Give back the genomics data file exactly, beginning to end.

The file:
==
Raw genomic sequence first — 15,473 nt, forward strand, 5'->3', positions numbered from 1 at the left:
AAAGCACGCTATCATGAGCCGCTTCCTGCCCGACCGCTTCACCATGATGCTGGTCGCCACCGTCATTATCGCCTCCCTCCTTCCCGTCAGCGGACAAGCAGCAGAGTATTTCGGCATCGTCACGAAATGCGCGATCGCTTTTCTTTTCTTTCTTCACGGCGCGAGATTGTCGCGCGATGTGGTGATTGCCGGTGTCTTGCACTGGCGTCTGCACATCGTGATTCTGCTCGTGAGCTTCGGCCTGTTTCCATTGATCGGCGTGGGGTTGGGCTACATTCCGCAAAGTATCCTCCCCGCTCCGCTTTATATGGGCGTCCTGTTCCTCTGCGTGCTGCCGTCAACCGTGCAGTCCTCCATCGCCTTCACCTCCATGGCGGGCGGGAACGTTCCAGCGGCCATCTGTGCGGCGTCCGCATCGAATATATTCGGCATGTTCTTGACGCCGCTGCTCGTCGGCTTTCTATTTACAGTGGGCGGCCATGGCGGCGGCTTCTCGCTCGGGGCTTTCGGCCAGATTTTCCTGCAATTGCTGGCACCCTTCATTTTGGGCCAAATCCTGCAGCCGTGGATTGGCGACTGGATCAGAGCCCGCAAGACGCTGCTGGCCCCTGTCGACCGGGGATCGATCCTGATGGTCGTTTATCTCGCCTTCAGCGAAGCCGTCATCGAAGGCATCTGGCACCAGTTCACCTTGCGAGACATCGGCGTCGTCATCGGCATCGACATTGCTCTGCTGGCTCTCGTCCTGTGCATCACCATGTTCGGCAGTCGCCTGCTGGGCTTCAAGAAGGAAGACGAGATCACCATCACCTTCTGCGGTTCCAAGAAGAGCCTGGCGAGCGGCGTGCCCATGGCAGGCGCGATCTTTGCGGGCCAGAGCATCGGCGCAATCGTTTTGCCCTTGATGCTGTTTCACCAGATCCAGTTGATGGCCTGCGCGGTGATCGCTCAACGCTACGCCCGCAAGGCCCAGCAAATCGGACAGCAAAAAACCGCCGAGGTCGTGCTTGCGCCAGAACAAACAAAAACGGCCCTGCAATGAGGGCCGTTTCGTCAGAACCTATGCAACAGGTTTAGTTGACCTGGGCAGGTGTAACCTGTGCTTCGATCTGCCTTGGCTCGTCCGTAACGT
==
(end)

Raw genomic sequence first — 15,473 nt, forward strand, 5'->3', positions numbered from 1 at the left:
AAAGCACGCTATCATGAGCCGCTTCCTGCCCGACCGCTTCACCATGATGCTGGTCGCCACCGTCATTATCGCCTCCCTCCTTCCCGTCAGCGGACAAGCAGCAGAGTATTTCGGCATCGTCACGAAATGCGCGATCGCTTTTCTTTTCTTTCTTCACGGCGCGAGATTGTCGCGCGATGTGGTGATTGCCGGTGTCTTGCACTGGCGTCTGCACATCGTGATTCTGCTCGTGAGCTTCGGCCTGTTTCCATTGATCGGCGTGGGGTTGGGCTACATTCCGCAAAGTATCCTCCCCGCTCCGCTTTATATGGGCGTCCTGTTCCTCTGCGTGCTGCCGTCAACCGTGCAGTCCTCCATCGCCTTCACCTCCATGGCGGGCGGGAACGTTCCAGCGGCCATCTGTGCGGCGTCCGCATCGAATATATTCGGCATGTTCTTGACGCCGCTGCTCGTCGGCTTTCTATTTACAGTGGGCGGCCATGGCGGCGGCTTCTCGCTCGGGGCTTTCGGCCAGATTTTCCTGCAATTGCTGGCACCCTTCATTTTGGGCCAAATCCTGCAGCCGTGGATTGGCGACTGGATCAGAGCCCGCAAGACGCTGCTGGCCCCTGTCGACCGGGGATCGATCCTGATGGTCGTTTATCTCGCCTTCAGCGAAGCCGTCATCGAAGGCATCTGGCACCAGTTCACCTTGCGAGACATCGGCGTCGTCATCGGCATCGACATTGCTCTGCTGGCTCTCGTCCTGTGCATCACCATGTTCGGCAGTCGCCTGCTGGGCTTCAAGAAGGAAGACGAGATCACCATCACCTTCTGCGGTTCCAAGAAGAGCCTGGCGAGCGGCGTGCCCATGGCAGGCGCGATCTTTGCGGGCCAGAGCATCGGCGCAATCGTTTTGCCCTTGATGCTGTTTCACCAGATCCAGTTGATGGCCTGCGCGGTGATCGCTCAACGCTACGCCCGCAAGGCCCAGCAAATCGGACAGCAAAAAACCGCCGAGGTCGTGCTTGCGCCAGAACAAACAAAAACGGCCCTGCAATGAGGGCCGTTTCGTCAGAACCTATGCAACAGGTTTAGTTGACCTGGGCAGGTGTAACCTGTGCTTCGATCTGCCTTGGCTCGTCCGTAACGT